Second ever soldier from Battle of Waterloo unearthed … with his teeth intact

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The second ever full skeleton from the Battle of Waterloo has been unearthed some 200 years after the Duke of Wellington’s defeat of Napoleon, as archaeologists say it shows some soldiers were given proper burials.

For more than two centuries, his remains lay undisturbed while his former fallen comrades had their teeth plundered as gruesome souvenirs and their bones ground into fertiliser.

The human remains were found in remarkable condition, with the fallen soldier having avoided the “Waterloo teeth” phenomenon. After the battle, grave robbers and opportunists plundered teeth that were later sold in the UK as “heroes dentures”.

That was until this week a team of British veter-ans and serving soldiers made the find during a dig at the Mont Saint-Jean farm, which served as Wel-lington’s field hospital, less than 500 metres behind the Allied front line.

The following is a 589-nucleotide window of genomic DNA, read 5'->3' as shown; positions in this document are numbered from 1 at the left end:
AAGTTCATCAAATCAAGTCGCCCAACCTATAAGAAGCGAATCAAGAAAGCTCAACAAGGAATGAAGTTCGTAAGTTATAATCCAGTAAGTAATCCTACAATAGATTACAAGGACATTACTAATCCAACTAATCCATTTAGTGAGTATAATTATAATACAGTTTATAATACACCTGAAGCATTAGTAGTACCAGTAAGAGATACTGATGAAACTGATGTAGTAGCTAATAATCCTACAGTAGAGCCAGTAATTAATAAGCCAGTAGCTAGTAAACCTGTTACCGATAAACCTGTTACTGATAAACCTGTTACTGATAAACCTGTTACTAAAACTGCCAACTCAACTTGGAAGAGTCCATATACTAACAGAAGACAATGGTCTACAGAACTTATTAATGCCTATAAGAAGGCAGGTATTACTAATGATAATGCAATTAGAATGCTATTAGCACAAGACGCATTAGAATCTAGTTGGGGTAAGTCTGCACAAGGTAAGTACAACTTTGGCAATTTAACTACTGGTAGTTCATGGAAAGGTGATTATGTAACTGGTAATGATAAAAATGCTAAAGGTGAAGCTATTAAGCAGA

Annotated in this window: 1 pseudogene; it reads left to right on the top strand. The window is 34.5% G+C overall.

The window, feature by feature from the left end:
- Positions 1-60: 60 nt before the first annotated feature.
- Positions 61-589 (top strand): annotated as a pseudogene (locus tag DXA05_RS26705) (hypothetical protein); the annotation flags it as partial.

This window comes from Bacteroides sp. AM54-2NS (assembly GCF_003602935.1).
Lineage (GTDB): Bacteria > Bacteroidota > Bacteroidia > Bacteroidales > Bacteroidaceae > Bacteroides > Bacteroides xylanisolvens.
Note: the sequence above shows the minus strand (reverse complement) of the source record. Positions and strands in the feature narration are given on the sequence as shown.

It could be the first British corpse to be excavated by archaeologists since the end of the battle, consid-ered one of the bloodiest days in the annals of the British Army.

Of the Duke’s 68,000-strong forces, historians say there were around 31,000 serving Britons, while Dutch, Belgian and German soldiers made up the numbers.

The only previous body discovered on the two and a half square miles of battlefield in the Belgian countryside was identified as a Hanoverian private, who was found alone beneath a modern-day museum car park.

Experts at the Mont Saint-Jean farm dig site, however, said it was too early to confirm the nation-ality of their latest find. Tests will be carried out on soldier’s teeth by anthropologists at the Royal Bel-gian Institute of Natural Sciences to confirm his identity.

Waterloo Uncovered, with 20 veteran and serv-ing soldiers, revisited the site after uncovering three amputated limbs at an excavation in 2019.